“Waltz with Bashir”-This innovative film is an animated documentary about the experiences of young Israeli men in the war in Lebanon in the early 1980s. Inspired by the dream recollections of a friend about being chased by 26 dogs, writer/director Ari Folman, who is unable to remember much of his own experience in Lebanon, interviews friends and acquaintances from that time to help him recall his own experiences. “Waltz with Bashir” is beautiful and horrifying in parts. I was particularly taken with the scenes of the beachfront in Beirut, the contrast between the lovely waterfront and the brutal destruction taking place. The animation of “Bashir” is not Pixar animation, but a completely different perspective on that specialty that seems perfectly suited for providing a balance between reality and imagination. The film makes it clear, through the stories told in the present by men in their 40s who were then not much more than 20, that there was and is nothing glamorous about this or any other war, and offers us insight into how war affects the minds of those who have no choice but to participate. (In Hebrew with English subtitles). A- (6/26/09)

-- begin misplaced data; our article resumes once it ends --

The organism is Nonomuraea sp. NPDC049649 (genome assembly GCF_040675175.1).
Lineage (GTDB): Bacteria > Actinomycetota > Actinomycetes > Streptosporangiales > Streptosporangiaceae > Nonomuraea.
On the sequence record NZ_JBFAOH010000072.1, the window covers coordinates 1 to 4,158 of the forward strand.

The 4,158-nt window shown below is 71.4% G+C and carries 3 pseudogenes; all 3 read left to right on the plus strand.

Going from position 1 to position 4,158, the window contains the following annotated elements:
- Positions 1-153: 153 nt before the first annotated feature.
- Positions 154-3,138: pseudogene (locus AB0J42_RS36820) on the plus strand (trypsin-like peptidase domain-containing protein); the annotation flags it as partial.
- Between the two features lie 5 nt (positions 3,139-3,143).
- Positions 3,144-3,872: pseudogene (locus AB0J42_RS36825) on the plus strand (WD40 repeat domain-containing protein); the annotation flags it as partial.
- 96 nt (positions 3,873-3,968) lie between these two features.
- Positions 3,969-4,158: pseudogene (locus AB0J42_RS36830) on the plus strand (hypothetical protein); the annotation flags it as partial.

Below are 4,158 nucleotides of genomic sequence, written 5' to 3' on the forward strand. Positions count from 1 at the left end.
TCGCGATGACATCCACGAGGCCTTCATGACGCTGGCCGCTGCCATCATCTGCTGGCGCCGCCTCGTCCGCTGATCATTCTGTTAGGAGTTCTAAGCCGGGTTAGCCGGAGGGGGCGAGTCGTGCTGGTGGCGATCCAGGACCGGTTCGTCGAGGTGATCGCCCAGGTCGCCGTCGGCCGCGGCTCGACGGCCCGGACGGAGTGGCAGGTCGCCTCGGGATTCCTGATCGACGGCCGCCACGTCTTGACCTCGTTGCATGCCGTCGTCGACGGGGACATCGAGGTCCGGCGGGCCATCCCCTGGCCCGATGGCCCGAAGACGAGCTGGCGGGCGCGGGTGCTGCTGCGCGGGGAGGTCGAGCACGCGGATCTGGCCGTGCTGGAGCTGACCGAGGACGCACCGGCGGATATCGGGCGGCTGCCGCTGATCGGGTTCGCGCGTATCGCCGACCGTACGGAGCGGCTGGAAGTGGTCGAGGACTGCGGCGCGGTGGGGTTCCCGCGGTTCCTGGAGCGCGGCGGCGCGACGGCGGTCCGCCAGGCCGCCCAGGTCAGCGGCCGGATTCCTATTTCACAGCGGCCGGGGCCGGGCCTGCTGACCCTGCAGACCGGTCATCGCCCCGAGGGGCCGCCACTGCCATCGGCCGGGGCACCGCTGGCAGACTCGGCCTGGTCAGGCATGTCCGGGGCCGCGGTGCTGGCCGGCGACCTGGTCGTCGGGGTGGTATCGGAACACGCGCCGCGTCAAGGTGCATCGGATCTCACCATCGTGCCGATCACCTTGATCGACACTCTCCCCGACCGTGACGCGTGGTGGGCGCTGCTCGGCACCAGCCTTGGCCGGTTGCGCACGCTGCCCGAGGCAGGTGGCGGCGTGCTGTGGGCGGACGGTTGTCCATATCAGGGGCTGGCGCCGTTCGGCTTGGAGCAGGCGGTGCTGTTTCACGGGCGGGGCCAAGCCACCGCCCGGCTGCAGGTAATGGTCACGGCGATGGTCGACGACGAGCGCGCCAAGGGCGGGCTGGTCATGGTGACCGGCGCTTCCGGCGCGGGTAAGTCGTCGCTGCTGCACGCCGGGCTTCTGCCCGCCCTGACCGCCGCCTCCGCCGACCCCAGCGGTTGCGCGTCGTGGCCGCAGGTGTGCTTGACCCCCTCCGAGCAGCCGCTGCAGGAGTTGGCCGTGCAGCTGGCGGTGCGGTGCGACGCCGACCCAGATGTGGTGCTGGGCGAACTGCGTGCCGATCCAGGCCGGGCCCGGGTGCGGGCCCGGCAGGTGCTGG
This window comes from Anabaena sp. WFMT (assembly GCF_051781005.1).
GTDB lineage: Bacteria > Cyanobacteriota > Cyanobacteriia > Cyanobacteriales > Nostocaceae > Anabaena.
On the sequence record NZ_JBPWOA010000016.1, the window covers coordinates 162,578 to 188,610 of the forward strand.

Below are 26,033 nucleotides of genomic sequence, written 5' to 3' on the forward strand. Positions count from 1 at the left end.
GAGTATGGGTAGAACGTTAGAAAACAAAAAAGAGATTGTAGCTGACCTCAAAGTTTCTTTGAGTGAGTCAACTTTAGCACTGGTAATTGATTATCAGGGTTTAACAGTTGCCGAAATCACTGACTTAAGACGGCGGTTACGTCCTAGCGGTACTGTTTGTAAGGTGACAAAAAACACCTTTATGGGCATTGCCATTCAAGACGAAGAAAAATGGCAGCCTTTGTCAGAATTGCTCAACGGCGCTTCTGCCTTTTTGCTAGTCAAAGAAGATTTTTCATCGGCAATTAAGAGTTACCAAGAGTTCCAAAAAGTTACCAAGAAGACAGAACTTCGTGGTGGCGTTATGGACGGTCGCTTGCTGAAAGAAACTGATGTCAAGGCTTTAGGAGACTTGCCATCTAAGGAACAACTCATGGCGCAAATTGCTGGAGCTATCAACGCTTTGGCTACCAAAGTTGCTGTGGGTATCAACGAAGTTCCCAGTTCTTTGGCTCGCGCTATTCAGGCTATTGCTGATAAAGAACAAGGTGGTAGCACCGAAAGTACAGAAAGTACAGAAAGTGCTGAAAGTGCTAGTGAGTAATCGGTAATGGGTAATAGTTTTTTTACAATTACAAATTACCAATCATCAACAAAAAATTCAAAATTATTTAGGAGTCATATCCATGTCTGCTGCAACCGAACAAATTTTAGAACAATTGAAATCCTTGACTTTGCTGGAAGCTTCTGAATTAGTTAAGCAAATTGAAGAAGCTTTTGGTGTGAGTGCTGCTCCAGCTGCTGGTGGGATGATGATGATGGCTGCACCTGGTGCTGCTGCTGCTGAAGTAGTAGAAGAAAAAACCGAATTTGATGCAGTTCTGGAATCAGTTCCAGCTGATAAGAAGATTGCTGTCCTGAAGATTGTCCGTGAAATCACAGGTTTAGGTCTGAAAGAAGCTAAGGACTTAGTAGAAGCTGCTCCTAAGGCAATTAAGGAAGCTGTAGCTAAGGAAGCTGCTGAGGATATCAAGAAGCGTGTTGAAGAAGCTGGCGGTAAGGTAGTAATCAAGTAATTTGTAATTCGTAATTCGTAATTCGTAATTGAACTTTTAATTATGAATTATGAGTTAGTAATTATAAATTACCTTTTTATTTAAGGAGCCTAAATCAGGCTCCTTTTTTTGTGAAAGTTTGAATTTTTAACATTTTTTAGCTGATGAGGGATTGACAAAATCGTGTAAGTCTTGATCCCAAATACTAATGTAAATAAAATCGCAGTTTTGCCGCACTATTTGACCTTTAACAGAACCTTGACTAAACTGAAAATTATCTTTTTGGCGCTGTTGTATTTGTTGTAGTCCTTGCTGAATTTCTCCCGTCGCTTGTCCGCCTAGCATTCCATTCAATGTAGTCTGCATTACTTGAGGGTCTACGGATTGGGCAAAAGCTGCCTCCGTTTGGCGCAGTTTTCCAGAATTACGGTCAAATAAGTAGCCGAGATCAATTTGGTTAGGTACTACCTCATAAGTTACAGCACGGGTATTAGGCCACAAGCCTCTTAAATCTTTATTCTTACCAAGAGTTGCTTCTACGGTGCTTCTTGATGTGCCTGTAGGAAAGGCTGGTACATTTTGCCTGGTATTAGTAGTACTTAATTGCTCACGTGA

“A Thousand Years of Good Prayers”-This is a simple indie movie for a fairly limited audience: one that’s interested in the experiences of different cultures within the US, with only a simple script consisting mostly of dialogue. Directed by Wayne Wang (“The Joy Luck Club”), “A Thousand Years of Good Prayers” is a story about Mr. Shi (Henry O), an elderly Chinese man who travels to Spokane, WA, to visit his newly divorced daughter, Yilan (Feihong Yu). That they are uncomfortable with each other is apparent, but Mr. Shi, despite language barriers, manages to get around town on his own and even meet an older Iranian woman (Vida Gharemani) in the park. That Mr. Shi and the elderly Iranian woman manage to communicate is somewhat of a miracle, although it later turns out that their communication skills were obviously flawed. Henry O does a fine job of portraying a quiet humble man who has hidden some secrets from his daughter, and discovers that she has also hidden secrets from him. Feihong Yu is attractive and appropriately reticent as the daughter who tries to live her life without interference from a father she hasn’t seen for many years. B- (6/19/09)